*. . .*

*|B|*

_{k}_{=1}

_{E}E*|A|k*⎞ ⎟ ⎟ ⎟ ⎟ ⎟ ⎟ ⎠

*and the constantδ equals*
*δ =*
*E*
*E** _{min}*
1 + 1

*n*1 2 3

*8n*+ 15

*E*

*E*

_{min}*O*

*n*−12 1 2

*,*

*where O*

*n*−12 =√

*ε*

*n*+ ln

*2an*32

*2n*

*.*

The “canonical” matrix*ρc*given above does not immediately have a useful physical
*interpretation. In particular, it is not in general proportional to exp(−β HA), i.e., it is*
*not necessarily the Gibbs state corresponding to HA*as one might have expected based

on intuition from statistical mechanics (we discuss this point in more detail in Sect.3

below). Note also that*ρc*is not exactly normalized, but it is close to being normalized
(i.e., Tr*ρc≈ 1 in large dimensions n, which follows from E**≈ E** _{H}*).

To illustrate the use of Theorem3*, we give a proof of Example2*. We use the notation
and intermediate results from the proof of Example 1*. The energy shift s depends on*
*the dimension n, i.e., s= s(n), and we have limn*→∞*s(n) =* −4+

√

7

3 . More in detail, if

*we use Mathematica to compute the Taylor expansion of s(n) at n = ∞, we find the*
inequality
−4 +√7
3 −
4*(35 + 16*√7*)*
63√*n* *< s(n) <*
−4 +√7
3 (4)

*for all n*∈ N. The typical reduced density matrix that Theorem3*supplies depends on n.*
It is
*ρ(n)c* :=
1 +* _{2n}*1 3

_{2}

*+ s(n)*

*n + 1*·

*n*3 ⎛ ⎜ ⎝ 1

*1+s(n)*0 0 0

*1*

_{2+s}*0 0 0*

_{(n)}*1*

_{3+s}*⎞ ⎟*

_{(n)}*⎠ ,*

which tends to the matrix*ρc*from the statement of Example2*as n* → ∞. We can use
Eq. (4) to bound the difference between*ρc(n)*and*ρc*. Using that

3
2*+s*
*1+s* *is decreasing in s,*
while
3
2*+s*
*2+s* and
3
2*+s*

*3+s* are increasing, a standard calculation yields
*ρc(n)− ρc*
2≤
4
√
*n* (5)

*for all n* *≥ 829. Similar calculations can be used to bound the constant δ from above:*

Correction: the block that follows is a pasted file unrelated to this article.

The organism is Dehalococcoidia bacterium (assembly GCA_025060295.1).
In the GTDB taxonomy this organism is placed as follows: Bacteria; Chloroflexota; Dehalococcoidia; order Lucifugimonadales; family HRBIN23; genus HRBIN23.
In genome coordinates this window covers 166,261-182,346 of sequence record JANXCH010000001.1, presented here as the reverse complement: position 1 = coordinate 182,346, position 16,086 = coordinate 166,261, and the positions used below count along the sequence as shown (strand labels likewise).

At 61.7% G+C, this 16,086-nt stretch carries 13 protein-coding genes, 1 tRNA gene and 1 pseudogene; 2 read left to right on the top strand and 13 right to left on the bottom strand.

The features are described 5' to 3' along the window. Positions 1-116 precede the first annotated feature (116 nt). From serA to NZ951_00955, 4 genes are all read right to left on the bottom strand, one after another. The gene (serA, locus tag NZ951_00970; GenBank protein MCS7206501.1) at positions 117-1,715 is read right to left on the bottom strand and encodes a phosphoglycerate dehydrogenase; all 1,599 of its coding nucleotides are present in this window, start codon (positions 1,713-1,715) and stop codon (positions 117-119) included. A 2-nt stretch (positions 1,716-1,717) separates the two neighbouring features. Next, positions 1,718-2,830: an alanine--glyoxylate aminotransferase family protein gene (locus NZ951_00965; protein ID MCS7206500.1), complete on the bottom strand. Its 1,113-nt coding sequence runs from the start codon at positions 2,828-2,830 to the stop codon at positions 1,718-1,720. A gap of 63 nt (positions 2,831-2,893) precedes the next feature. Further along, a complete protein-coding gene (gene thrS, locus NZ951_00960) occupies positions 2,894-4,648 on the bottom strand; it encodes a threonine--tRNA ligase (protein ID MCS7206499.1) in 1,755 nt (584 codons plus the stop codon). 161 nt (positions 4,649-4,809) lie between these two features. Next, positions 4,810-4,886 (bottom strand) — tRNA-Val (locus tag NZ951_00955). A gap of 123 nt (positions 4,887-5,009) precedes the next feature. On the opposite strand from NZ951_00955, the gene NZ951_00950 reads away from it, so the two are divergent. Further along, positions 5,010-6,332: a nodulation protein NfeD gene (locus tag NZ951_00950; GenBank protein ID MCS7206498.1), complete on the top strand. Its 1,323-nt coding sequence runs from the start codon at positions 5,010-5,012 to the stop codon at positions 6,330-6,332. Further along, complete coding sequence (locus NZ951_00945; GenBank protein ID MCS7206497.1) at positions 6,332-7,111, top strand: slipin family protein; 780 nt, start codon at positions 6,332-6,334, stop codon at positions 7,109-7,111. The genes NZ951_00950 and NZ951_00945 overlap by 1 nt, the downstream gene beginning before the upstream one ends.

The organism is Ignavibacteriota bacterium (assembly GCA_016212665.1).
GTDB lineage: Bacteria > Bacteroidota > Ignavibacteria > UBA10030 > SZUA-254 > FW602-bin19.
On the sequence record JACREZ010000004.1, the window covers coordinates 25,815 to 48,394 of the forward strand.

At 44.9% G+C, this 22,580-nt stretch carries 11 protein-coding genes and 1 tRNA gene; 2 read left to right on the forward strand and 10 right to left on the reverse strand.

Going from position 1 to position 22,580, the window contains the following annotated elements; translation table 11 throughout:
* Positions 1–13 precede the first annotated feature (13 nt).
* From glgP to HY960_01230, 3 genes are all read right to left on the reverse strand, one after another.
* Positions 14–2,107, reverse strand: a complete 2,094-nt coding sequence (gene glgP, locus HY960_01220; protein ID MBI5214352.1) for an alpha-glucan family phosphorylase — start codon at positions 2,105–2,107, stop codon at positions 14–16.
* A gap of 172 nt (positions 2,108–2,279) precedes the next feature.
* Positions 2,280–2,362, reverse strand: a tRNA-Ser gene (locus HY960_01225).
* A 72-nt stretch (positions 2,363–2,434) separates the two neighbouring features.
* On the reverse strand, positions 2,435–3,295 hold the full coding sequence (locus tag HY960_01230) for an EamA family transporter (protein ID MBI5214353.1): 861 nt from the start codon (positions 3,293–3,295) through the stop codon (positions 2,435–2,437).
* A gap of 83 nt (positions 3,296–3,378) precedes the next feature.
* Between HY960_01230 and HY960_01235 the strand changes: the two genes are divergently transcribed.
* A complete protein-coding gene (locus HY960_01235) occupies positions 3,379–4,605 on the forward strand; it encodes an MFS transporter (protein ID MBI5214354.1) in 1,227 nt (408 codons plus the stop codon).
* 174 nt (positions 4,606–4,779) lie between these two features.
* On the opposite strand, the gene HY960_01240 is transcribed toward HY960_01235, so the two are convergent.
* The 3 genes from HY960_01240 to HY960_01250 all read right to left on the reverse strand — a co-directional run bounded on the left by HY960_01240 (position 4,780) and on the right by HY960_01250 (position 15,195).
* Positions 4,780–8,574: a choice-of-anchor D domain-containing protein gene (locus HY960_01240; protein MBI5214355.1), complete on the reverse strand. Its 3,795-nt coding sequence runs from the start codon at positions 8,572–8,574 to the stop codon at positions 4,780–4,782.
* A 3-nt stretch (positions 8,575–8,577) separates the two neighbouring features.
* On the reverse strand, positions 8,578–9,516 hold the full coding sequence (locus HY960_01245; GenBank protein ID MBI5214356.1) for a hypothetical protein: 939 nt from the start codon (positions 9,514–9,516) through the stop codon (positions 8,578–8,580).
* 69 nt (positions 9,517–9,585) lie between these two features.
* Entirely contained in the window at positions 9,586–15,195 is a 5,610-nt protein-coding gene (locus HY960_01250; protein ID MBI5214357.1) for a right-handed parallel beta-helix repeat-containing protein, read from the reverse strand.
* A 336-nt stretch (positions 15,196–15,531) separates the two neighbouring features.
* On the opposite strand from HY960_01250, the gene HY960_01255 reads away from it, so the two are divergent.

*δ <* 58

4

√

*n* *for all n*≥ 550. Thus, according to Theorem3,

Prob
*ψA _{− ρ}(n)*

*c*2

*> 3*√ 8

*t +*√58

_{4}

*n*

*≤ 369960 n*3 2

*− 3 64*

_{e}*n*

*t*−

*1 2 +4√*

_{4n}*n*

*holds for all n* ≥ 8193. The estimate (5) together with 3√8· √584* _{n}* +

4

√
*n* *< 3*

√

8· √594* _{n}*
proves the claim in Example2.

An interesting aspect of Theorem3is that the typical reduced density matrix does not
*maximize the entropy locally (if so, it would be the Gibbs state corresponding to HA*).

This is expected to have applications in quantum information theory in situations where random bipartite states with non-maximal entanglement are considered. It will be shown in Sect.4below that the reduced density matrices maximize a different functional instead which is related to the determinant.

**3. Implications for Statistical Mechanics**

Recently, the concentration of measure phenomenon has attracted a considerable amount
of attention in the context of quantum statistical mechanics. Consider some ensemble
of quantum states, such as the set of all pure quantum states in a certain subspace of
the global Hilbert space. The subspace might be given, for example, by the span of all
eigenvectors corresponding to an energy in some small interval*[E − E, E + E] with*
*respect to a given Hamiltonian H .*

Suppose we are given a single, particular, random state vector *|ψ from this *
sub-space. What properties will this pure state have? At first one might be tempted to think
that there is very little knowledge available on the properties of the state, and that most
properties should turn out to be random. However, the concentration of measure
phe-nomenon shows that this is not the case – almost all the possible state vectors*|ψ will*
have many properties in common.

Several authors [13,9–12] have recently argued that this property of measure
concen-tration may help to better understand certain foundational issues of statistical mechanics.
Conceptually, statistical mechanics aims to predict outcomes of measurements on
sys-tems even in the case that we have only very limited knowledge about the system (say,
we only know a few macroscopic variables). Ensemble averages are employed to make
*predictions, and the predictions agree very well with experiment even in single instances*
of the system. Concentration of measure is then viewed as a possible theoretical
expla-nation of some aspects of this phenomenon.

As a paradigmatic example, Ref. [10] considers the situation of a bipartite Hilbert
space*HS⊗ HE, consisting of system S and environment E. Then the setting is *